This is one of the most famous stories of the Panchatantra. Once upon a time, there lived a cruel lion by the name of Bhasuraka, in a dense forest. He was very powerful, ferocious and arrogant. He used to kill the animals of the forest to gratify his hunger. This action of the lion became the cause of worry for the animals of the forest. They were worried that after sometime none of them would be left alive. They discussed this problem among themselves and came upon the decision to hold a meeting with the lion. They wanted to arrive on a friendly settlement with the lion and to put an end to the problem.
One day, as per the plan, all the animals of the forest gathered under
a big tree. They invited the King Lion to attend the meeting. In the
meeting, the representative of the animals said, Your Majesty, it
is our happiness, that we got you as our king. We are all the more happy
that you are attending this meeting. The King lion thanked them
and replied, What is the matter? Why we have gathered here?
All the animals started looking at each other. They were recollecting
enough courage to start the topic. One of the animals stood up and said,
Sir, its natural that have to kill us for your food. But, killing more
than what is required is not a good approach. If you go on killing the
animals without any purpose, very soon a day will come, when there will
be no animal left in the forest. The king lion roared, So
what do you want?
One of the animals replied, Your Majesty, we have already
discussed the problem among ourselves and have come upon a solution. We
have decided to send one animal daily to your den. You can kill and eat
it, the way you like. This will also save you from the trouble of
hunting. The lion replied, Fine. I agree to this proposal,
but make sure that the animal must reach to me in time, otherwise, I'll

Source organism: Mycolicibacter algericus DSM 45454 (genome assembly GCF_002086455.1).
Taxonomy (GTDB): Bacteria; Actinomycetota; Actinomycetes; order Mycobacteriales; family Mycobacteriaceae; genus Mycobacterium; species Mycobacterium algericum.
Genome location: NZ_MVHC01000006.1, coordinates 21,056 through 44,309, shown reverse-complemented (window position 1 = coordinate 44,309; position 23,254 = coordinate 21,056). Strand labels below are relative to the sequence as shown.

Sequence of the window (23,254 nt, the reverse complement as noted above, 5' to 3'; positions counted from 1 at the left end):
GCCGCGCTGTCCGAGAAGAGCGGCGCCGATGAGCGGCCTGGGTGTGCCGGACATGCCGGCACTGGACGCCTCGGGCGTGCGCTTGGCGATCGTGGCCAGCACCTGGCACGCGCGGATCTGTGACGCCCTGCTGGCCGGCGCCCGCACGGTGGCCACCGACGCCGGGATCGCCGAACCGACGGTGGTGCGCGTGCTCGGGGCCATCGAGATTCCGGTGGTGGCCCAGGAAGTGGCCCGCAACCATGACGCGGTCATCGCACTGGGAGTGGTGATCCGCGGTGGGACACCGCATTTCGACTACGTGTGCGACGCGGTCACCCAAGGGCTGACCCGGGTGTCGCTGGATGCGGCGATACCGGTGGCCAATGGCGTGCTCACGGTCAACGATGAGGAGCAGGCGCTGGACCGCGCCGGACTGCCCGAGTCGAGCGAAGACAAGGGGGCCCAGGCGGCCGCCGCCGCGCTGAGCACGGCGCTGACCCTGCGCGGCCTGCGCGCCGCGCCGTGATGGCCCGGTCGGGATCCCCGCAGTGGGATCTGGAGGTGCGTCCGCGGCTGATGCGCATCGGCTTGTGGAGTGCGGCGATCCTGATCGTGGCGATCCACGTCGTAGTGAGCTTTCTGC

kill all the animals of the jungle." The animals agreed to this
From that day onwards, daily an animal was sent to the lion to become
his food. The lion was very happy to have his food right before him
without taking any pains of hunting. So, everyday it was the turn of one
of the animals. Once, it was the turn of a rabbit to go to the lions
den. The rabbit was old and wise. He was unwilling to go, but the other
animals forced him to go. The rabbit thought of a plan which would save
his life and the lives of other animals of the forest. He took his own
sweet time to go to the Lion and reached the lions den a little
late than the usual time.
The Lion was getting impatient on not seeing any animal by the time.
The Lion got extremely furious when he saw a small rabbit for his meal.
He swore to kill all the animals. The rabbit with folded hands
hesitatingly explained, Your Majesty. I am not to be blamed for
that. Actually, six rabbits were sent to make your meal, but five of
them were killed and devoured by another lion. He also claimed to be the
king of the forest. I have somehow escaped to reach here safely."
The king lion howled in great anger and said, Impossible, there
cannot be another king of this forest. Tell me. Who is he? Ill
kill him. Take me to the place, where you saw him. The intelligent
rabbit agreed and took the Lion towards a deep well, filled with water.
When they reached near the well, the rabbit said, This is the
place where he lives. He might be hiding inside.
The Lion looked into the well and saw his own reflection. He thought it
was the other Lion. The Lion was furious and started growling. Naturally
the image in the water, the other Lion, was also equally angry. In order
to kill the other Lion, he jumped into the well. The Lion darted his
head against the rocks and drowned in the deep well.
The wise rabbit, with a sigh of relief went back to other animals and
narrated the whole story. All the animals got happy and praised the
rabbit for his wit. Thus, the jubilant rabbit saved all the animals from
the proud Lion and they all lived cheerfully thereafter.
Moral: Intelligence is superior to physical strength.
The Lion and the Hare is one of the most famous fables from the collection of Panchatantra.